The U.S. Federal Government Shutdown is affecting both government workers and people who need government services.
The government shutdown is still looming, and on Friday, this will become the longest government shutdown in U.S. history. From airports to national parks to federal offices, workers and customers are feeling the strain. Here’s everything you need to know about who the shutdown is affecting and how it could be affecting you.
Essential services, like passport services and the post office, are still business as usual
Services that are considered essential to public safety and security are still open for business. This includes passport and social security offices, so if you need a passport renewal or social security benefits, you won’t be affected. In addition, federal programs supported by their own fees, like the Post Office, don’t shut down. Lastly, programs that don’t rely on annual funding approval from Congress, like Medicare and social programs, are also not affected.
TSA workers aren’t getting paid during the Shutdown
There are over 400 airports in the US that have Federal TSA workers enforcing airport and aviation security - and they’re not getting paid. There have been multiple news reports that TSA workers are skipping work in droves. (“Two Weeks Into the Shutdown, Hundreds of TSA Agents Have Stop Showing Up For Work”). TSA hasn’t refused to share just exactly how many have not shown up for work, but there is growing fear that the effects will be increasingly felt with longer lines at airports.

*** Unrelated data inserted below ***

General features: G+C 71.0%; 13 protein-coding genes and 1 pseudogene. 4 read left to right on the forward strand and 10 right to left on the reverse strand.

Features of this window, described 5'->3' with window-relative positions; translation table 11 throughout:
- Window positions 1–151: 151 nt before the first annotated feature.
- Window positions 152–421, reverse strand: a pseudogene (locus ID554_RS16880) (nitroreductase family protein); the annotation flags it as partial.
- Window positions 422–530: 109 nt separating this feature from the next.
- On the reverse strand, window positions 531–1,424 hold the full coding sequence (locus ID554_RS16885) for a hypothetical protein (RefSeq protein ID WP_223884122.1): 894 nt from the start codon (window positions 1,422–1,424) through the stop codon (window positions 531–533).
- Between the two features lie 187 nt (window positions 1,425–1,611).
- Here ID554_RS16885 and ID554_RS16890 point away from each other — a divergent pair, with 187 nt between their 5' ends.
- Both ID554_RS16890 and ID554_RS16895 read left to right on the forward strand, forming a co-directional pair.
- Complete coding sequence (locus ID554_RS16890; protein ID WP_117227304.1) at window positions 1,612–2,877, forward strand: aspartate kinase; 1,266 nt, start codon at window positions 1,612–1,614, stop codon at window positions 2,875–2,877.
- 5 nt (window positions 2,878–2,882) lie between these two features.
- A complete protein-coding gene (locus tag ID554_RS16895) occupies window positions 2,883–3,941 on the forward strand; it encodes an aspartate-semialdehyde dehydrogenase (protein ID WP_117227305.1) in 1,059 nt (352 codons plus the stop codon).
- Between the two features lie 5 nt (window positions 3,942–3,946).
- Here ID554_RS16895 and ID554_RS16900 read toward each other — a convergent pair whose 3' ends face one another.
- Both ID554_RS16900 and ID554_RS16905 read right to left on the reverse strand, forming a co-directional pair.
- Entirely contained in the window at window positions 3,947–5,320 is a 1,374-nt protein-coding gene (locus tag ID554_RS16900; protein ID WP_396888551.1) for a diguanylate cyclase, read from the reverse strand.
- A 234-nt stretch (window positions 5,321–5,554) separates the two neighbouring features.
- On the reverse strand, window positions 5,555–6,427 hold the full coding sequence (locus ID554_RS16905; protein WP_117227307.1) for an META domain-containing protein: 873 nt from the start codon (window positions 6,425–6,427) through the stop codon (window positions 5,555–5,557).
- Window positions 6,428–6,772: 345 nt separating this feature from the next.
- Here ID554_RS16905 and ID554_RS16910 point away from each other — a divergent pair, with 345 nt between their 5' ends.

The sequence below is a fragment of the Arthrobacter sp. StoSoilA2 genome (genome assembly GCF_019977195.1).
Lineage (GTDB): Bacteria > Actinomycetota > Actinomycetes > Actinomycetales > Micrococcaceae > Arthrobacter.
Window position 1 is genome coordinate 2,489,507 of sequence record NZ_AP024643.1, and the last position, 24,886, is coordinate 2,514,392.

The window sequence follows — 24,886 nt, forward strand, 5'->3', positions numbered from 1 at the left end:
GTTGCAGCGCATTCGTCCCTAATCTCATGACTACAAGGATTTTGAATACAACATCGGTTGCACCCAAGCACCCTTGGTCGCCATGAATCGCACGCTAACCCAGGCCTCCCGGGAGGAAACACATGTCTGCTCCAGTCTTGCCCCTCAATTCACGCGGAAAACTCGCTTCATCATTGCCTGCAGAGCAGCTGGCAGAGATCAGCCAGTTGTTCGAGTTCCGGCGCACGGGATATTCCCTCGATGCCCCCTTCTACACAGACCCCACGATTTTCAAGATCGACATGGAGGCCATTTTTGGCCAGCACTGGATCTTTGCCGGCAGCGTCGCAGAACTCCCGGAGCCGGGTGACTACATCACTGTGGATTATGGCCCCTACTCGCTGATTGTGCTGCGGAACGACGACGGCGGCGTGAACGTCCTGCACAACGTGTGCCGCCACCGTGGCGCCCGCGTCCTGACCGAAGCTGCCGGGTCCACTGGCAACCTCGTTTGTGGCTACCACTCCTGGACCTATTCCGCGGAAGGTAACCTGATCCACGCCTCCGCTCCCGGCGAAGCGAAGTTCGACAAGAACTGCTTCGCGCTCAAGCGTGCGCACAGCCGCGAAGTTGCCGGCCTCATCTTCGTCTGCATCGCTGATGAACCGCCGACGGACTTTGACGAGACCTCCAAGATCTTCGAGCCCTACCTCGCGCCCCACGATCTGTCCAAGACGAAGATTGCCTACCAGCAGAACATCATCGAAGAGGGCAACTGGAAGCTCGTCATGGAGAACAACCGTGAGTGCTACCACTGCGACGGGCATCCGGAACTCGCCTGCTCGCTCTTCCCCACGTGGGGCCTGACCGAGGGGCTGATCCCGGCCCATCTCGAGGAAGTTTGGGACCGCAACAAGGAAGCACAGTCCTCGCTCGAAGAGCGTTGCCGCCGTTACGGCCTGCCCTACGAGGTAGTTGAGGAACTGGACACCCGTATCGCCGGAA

Your favorite national parks, museums, and monuments are closed
That’s right: All national parks, museums, and monuments are closed. This is certainly the most visible effect of the shutdown. If you’re traveling in the West, you’ll need a backup plan for visiting Yosemite or Yellowstone. If you’re in the DC, none of the free Smithsonian museums are open either. Even though National Parks are shutdown, they're still being overrun with trash, prompting some volunteers to step up as stewards.
State services, like the DMV, are not affected
We’ve had a lot of questions about what is and isn’t affected by the government shutdown, including people asking about the DMV. DMV’s are controlled by states in the US, so they’re in the clear: You can still get your driver’s license, renew your registration, or get an appointment to take care of driving-related business.
About 800,000 federal employees are affected by the shutdown
If the shutdown continues through this Friday, thousands more federal workers will miss their paycheck. This is incredibly worrying to many, especially folks living paycheck to paycheck. A long piece in the New York Times yesterday examines some of these workers and their stories: “Nobody signed up for this”.
Is there an end in sight to the government shutdown?
It doesn’t look good. President Trump is holding out because of immigration reasons, including his claim that a border wall between US and Mexico is the solution. Meanwhile, Senator’s Pelosi and Schumer accuse trump of “manufacturing a crisis” and holding the federal government hostage